On February 23 at the 33rd Ordinary General Assembly of Caf, held at the scenic Friendship Hall in Khartoum that overlooks River Nile, member countries met to deliberate on issues concerning African football.
The highlight of the assembly was elections for six Caf and two Fifa executive committee places. In attendance, like at all other Confederations assemblies around the world, was Fifa President Sepp Blatter, who sat next to Caf President Issa Hayatou.
Uefa boss Michel Platini and Asian (AFC) boss Mohamed bin Hammam were observers. Blatter and Bin Hammam are however keener on Fifa polls but I shall come back to that later.
The assembly was opened by Sudan President Omar Ahmed al- Bashir. After going through the normal business of roll call, reports from Hayatou, Caf General secretary Hicham El Armani, Finance Committee head Suketu Patel, approval of minutes of the last assembly held in Angola, Luanda in January, 2010 and Zonal Unions development documents (July 1, 2009- June 30, 2010) were read.
Hayatou then took the microphone to announce the next item on the agenda; first the elections of Caf Executive Committee members for the period 2011-2015. One-by- one representatives of the 53 Caf member countries lined up to cast their votes - first for the six Caf posts on the executive. Three members Tarek Bouchamaoui (Tunisia) from the Northern Zone, Almamy Camara of Guinea (West A) and Omari Constant of DRC (Central) were unopposed.
The three other zones went to polls; Kwesi Nyantaki of Ghana beat Hayatou’s favoured candidate Anjorin Moucharafou of Benin for the West B post while Cecafa chairman Leodegar Tenga (Tanzania) defeated another Hayatou confidant and incumbent Celestin Musabyimana (Rwanda).
Finally Kalusha Bwalya (Zambia) defeated three other contestants for Southern Zone slot. However, John Mulinjo (Namibia) alleged after the elections that he was approached by a person from the Caf top brass who told him he was not wanted by the Caf president. No wonder he got only five votes while Bwalya secured a massive 38. That was the first sign that only those in good books of the Caf top hierarchy would be elected. There were also allegations of envelopes changing hands.
Blatter v Bin Hammam
Was Danny Jordaan a victim of Blatter-Bin Hammam war ahead of Fifa Presidential elections in May? On February 22, a day before elections, South Africa Football Associations (Safa) organised a press conference to introduce Jordaan as a candidate for a Fifa Executive position.
They also announced that he was quitting the race for the Caf post. Jordaan then gave reasons why he wanted to stand for the Fifa post - that he wanted the Southern, Central and Eastern part of the continent to have representation. Then the floor was open to the press.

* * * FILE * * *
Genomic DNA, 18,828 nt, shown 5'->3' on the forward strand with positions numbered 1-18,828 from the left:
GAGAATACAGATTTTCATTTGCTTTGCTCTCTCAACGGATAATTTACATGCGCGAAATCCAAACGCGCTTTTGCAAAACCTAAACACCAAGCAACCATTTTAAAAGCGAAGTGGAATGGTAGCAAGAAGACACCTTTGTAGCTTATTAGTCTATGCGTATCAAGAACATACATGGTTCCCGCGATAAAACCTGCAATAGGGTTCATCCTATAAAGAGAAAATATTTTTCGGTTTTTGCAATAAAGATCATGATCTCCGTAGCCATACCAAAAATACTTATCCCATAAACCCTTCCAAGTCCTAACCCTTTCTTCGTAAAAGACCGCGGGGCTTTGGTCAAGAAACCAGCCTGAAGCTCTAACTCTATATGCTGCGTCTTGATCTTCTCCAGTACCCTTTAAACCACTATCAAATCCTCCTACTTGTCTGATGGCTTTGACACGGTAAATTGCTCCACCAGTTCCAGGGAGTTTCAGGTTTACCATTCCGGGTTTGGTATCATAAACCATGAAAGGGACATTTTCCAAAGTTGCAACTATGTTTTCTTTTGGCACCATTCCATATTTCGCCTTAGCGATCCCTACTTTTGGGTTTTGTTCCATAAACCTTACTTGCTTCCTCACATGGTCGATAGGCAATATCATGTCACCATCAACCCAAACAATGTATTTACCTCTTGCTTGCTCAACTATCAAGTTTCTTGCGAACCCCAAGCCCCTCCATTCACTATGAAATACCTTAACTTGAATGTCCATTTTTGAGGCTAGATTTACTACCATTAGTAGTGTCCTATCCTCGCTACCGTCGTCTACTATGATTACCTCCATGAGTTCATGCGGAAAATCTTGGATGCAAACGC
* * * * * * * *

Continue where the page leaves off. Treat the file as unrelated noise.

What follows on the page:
“Is it true that you are not on good terms with Hayatou?” asked a Cote d’ Ivoire journalist. Jordaan and the entire room were stunned. That was the first sign of what lay ahead for Jordaan. Jordaan down played the question but the damage and point was already done.
The South African 2010 World Cup chief said he was hearing the allegation for the first time as they organised the world’s biggest soccer event with Hayatou. “I need to move with you in order to get such information,” Jordaan answered.
The South African was widely seen as a Blatter ally and his election to the Fifa executive would have given the incumbent a boost for May Fifa elections.
Hammam, formerly Blatter’s right hand man, backed Algerian candidate Mohamed Rauouraoua. By doing so, he was laying foundation for Fifa elections.
Afterwards it emerged that Jordaan was an outsider among the five candidates, leaving Raouuraoua and Cote d’Ivoire’s Jacques Anuoma as favourites.
Rumours were now circulating in the delegates’ Al Salam Rotana Hotel that Jordaan was due to pull out of the race in the light of the campaigns.
Even his fellow South African Dr Molefi Oliphant, the outgoing Caf Vice President allegedly, told him he stood no chance. Oliphant being in the system knew the politics.
At that point Jordaan considered quitting the race but was urged not to do so by his campaign team.
One question remained unanswered. The Southern (Cosafa) and Central-East (Cecafa) between them had 24 votes but Jordaan got only 10 compared to Rauouraoua (39) and Anouma (35). It was a total humiliation for a man credited with staging a successful first World Cup in Africa.
Did Jordaan make a miscalculation or did he take voters for granted because of his World Cup exploits? Bad blood still exists between Hayatou and South Africa for financing Ismail Bhamjee of Botswana to stand against Hayatou during the Caf presidency elections in Tunis in 2004. Now Jordaan is considering going for the Caf presidency in 2013, but with new strategy of travelling across Africa to spread his massage.
“That is the price of democracy. A title does not make you an efficient or inefficient official. My commitment in football is very strong,” a disappointed Jordaan told me after. “But I will definitely be back. I am a football man, these things happen.”
On his election as a member of Caf executive Bwalya said: “It is a dream, from a ball boy, player, coach, FA president and now Caf executive member.”
Cecafa head, Tanzanian Tenga, said he knows the task at hand. “I will represent the region (Cecafa) and make contacts with other zones on the continent. My region expects me to deliver and not to gain because I am a member of the executive.”
Ghanaian Nyantakyi is relishing his new position: “It is an opportunity for me to serve Africa football. I believe I can add something to Africa and the game on the continent.”